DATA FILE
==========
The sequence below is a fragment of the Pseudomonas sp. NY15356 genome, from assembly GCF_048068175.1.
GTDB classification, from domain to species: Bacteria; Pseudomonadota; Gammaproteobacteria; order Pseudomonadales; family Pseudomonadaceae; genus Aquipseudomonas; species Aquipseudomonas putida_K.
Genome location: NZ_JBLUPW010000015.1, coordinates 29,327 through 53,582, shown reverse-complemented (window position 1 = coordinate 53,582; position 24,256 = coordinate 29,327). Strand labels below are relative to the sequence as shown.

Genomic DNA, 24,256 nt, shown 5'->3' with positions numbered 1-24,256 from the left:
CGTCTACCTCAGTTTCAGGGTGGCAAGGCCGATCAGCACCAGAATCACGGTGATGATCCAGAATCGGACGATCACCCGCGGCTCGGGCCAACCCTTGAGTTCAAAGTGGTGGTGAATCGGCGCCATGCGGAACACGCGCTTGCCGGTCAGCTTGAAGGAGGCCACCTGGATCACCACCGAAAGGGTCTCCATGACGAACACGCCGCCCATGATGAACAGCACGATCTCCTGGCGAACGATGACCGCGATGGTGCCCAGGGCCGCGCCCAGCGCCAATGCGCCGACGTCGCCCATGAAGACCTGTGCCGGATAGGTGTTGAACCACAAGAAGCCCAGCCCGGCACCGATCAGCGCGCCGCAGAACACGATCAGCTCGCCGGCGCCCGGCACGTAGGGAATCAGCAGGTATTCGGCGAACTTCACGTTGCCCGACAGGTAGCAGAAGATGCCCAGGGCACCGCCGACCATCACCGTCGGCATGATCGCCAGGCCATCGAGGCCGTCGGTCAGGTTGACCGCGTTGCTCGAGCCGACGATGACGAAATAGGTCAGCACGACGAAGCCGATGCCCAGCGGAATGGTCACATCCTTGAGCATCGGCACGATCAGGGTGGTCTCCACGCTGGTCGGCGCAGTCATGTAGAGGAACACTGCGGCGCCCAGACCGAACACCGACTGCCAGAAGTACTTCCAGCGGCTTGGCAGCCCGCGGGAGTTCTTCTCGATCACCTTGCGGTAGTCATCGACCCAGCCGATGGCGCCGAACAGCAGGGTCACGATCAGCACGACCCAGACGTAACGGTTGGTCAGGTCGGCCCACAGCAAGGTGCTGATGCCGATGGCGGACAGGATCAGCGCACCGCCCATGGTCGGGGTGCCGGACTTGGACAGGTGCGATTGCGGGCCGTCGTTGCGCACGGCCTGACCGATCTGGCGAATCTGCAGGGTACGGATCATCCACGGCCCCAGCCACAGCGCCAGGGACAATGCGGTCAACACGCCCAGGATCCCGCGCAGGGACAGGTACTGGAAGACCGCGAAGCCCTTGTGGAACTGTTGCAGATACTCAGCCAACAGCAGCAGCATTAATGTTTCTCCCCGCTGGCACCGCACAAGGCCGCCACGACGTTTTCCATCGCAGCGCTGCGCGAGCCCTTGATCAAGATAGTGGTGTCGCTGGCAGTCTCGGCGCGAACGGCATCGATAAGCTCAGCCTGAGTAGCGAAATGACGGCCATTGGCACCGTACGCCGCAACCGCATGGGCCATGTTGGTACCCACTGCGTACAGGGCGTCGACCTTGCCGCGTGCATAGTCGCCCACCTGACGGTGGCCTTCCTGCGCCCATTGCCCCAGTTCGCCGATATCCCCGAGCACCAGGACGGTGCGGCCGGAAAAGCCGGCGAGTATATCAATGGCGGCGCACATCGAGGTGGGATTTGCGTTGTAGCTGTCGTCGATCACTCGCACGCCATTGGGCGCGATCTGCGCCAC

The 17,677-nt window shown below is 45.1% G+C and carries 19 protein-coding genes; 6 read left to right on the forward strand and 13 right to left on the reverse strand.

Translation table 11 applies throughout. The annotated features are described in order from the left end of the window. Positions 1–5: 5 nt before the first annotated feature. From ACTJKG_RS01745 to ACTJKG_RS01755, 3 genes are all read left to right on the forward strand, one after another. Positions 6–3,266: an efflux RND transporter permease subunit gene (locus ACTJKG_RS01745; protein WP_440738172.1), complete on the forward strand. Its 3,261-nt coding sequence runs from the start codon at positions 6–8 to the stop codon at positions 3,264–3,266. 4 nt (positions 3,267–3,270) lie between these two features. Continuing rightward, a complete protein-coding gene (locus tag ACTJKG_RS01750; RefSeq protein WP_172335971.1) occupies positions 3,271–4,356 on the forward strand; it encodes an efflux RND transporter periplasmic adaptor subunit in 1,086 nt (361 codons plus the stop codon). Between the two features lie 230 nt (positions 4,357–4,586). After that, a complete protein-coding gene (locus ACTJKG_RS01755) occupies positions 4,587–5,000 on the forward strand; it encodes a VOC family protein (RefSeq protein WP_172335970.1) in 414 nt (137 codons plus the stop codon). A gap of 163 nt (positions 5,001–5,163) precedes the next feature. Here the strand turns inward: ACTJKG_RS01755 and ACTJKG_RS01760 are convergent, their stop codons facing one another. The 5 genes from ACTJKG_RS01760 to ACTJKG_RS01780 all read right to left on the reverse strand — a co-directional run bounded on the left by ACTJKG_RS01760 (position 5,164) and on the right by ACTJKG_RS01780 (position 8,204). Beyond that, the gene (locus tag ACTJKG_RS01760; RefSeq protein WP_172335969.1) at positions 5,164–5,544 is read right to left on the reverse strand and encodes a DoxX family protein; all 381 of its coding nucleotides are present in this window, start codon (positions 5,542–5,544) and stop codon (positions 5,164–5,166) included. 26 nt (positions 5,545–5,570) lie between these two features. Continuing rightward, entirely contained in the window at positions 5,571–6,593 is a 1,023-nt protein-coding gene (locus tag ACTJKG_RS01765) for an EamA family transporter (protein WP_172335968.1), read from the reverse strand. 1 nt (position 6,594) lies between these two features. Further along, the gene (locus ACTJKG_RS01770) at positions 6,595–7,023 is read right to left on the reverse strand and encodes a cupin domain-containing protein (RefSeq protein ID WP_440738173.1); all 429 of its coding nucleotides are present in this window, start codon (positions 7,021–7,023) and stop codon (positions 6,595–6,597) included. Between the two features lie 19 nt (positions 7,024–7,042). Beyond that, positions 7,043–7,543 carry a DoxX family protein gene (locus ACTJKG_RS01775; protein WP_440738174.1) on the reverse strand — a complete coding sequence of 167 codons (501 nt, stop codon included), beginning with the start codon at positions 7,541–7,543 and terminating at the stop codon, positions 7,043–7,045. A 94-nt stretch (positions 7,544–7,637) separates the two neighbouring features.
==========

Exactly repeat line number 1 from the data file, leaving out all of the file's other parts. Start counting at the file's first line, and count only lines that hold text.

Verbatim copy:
The sequence below is a fragment of the Pseudomonas sp. NY15356 genome, from assembly GCF_048068175.1.